Wednesday, January 17, 2007


Getting it wrong is usually right

Jebediah Reed was impressed by a David Brooks' column in praise of meritocracy and decided to check how the meritocratic principles are being applied in the world of punditry—

Noticing our nation is stuck in an unwinnable war (or two), we wondered if America hasn't stumbled off the meritocratic path. More specifically, since political pundits like Brooks play such a central role in our national decision-making process, maybe something is amiss in the world of punditry. Are the incentives well-aligned? Surely those who warned us not to invade Iraq have been recognized and rewarded, and those who pushed for this disaster face tattered credibility and waning career prospects. Could it be any other way in America?

Well, yes it could, as Reed quickly discovered.

... we selected the four pundits who were in our judgment the most influentially and disturbingly misguided in their pro-war arguments and the four who were most prescient and forceful in their opposition....

Then we did a career check ... and found that something is rotten in the fourth estate.

Reed dismisses the conservative pundits as being too much in lock-step to compare and considers only the pro-war liberals and moderates.

Of the pro-war pundits, the best rewarded for perpetual ignorance was New York Times columnist Thomas Friedman, who has discovered that punditry is only slightly less lucrative than oil. Young Peter Beinart of The New Republic was wrong enough before the war to be appointed recently to a senior fellowship at the Council on Foreign Relations. Newsweek columnist Fareed Zakaria, a very audible Muslim voice, has demonstrated that you don't have to be Jewish to be invited practically everywhere there's a camera. And finally there's Jeffrey Goldberg of the New Yorker, who pushed the false Iraq–al Qaeda connection and whatever else the Bush administration deemed appropriate and is now doing very well, thank you. There seem to be no limits to the rewards accruing to this compliant set of pundits.

But on the anti-war side there's been a downturn in the economy. It looks as if income may be negatively correlated with accuracy. Robert Scheer, who had written a column for the LA Times, was fired in 2005 and replaced by the rabid Jonah Goldberg. William Lind, a very respected "paleoconservative," gets his writings into sites such as Counterpunch and, which is no way to make a living. Jonathan Schell has written for the New Yorker and Harpers but mostly depends on the Leftie readership of The Nation. As Grandma Fuse would have put it, he'll be scratching a poor behind till the day he dies. And finally there's Scott Ritter, who as a U.N. weapons inspector actually knew something about WMD. True expertise in a subject is an almost certain path to oblivion.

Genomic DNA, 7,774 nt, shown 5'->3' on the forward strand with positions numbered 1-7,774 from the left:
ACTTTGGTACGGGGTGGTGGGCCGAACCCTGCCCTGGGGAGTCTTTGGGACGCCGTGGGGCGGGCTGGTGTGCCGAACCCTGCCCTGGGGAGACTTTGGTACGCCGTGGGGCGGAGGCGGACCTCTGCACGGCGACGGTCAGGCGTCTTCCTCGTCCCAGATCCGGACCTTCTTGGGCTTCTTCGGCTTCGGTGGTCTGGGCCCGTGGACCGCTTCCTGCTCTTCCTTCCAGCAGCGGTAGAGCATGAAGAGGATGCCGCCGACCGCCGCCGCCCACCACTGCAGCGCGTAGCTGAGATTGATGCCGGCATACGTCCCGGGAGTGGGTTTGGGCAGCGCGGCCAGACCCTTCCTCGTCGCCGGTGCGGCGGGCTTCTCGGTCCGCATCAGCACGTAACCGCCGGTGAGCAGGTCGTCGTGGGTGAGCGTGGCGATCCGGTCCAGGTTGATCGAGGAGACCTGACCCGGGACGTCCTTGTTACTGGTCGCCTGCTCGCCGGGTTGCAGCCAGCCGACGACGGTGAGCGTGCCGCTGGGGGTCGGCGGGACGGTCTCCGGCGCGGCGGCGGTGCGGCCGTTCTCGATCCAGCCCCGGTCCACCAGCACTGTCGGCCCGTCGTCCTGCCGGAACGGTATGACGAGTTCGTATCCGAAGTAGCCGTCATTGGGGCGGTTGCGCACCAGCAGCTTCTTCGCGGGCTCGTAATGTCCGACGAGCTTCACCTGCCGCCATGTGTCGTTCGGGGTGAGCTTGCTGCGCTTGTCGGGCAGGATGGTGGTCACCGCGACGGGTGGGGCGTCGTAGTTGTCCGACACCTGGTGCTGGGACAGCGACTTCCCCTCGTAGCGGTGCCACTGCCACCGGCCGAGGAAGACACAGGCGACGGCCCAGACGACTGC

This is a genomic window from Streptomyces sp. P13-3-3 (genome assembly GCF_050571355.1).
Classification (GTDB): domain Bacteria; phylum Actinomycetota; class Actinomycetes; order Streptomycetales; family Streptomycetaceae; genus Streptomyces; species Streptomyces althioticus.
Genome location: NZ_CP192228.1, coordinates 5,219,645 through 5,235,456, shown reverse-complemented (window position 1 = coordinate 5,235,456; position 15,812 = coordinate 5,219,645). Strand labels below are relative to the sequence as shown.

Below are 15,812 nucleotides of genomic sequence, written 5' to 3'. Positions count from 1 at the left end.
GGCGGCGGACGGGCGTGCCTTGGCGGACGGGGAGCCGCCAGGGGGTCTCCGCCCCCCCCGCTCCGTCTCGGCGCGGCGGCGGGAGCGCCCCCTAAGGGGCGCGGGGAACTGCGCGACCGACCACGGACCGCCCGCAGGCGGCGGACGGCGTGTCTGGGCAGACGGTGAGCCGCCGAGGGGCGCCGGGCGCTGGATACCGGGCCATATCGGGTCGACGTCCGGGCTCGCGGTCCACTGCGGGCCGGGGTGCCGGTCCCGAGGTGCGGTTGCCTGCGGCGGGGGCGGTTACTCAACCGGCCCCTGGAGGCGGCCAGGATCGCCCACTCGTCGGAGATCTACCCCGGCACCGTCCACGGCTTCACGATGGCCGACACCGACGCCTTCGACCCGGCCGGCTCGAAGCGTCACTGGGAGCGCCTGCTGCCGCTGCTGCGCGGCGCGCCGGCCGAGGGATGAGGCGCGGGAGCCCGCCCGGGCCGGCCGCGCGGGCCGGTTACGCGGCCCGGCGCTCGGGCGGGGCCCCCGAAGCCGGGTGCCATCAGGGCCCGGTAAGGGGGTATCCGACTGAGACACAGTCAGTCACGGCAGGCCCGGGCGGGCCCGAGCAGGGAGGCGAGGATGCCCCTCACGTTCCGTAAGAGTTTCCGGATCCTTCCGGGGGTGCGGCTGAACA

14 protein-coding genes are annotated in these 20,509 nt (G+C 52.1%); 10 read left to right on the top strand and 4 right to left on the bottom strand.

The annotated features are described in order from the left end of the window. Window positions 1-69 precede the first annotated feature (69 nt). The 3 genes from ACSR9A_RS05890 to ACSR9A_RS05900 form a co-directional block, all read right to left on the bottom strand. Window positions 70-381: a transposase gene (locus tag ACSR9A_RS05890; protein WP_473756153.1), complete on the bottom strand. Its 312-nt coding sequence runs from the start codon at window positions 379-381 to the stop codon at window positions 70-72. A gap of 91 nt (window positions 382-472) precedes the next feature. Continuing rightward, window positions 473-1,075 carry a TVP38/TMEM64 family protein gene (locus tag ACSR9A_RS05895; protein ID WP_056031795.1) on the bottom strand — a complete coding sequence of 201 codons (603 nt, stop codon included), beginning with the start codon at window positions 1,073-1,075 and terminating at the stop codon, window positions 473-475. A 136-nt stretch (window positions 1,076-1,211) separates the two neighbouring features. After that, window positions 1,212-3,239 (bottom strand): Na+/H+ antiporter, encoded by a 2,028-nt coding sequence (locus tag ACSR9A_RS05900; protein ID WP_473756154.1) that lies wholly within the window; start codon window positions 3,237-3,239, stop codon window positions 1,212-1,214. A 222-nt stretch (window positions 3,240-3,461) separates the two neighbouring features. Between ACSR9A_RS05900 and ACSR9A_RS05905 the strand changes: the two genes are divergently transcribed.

So there you have it. The rewards for being wrong as a pundit seem to parallel the rewards for being wrong, corrupt or stupid for members of the Bush administration. Jebediah Reed's survey is a delightful read and goes a long way toward explaining why we are so poor here at Simply Appalling.

And speaking of being wrong, have you noticed a tendency recently for former pro-war pundits who've reversed their positions to get all huffy when reminded that they've changed their tune? For instance, here's [video for Jan. 11, ~36:30] Richard Holbrooke, former ambassador to the U.N.—

ROSE: [addressing Fareed Zakaria and Richard Holbrooke] Both of you guys supported the war in the beginning.

HOLBROOKE: Ah, you bring that up every time, Charlie!

Amnesia is a "must" for a successful pundit.

Related post
The punditry gap (10/27/04)


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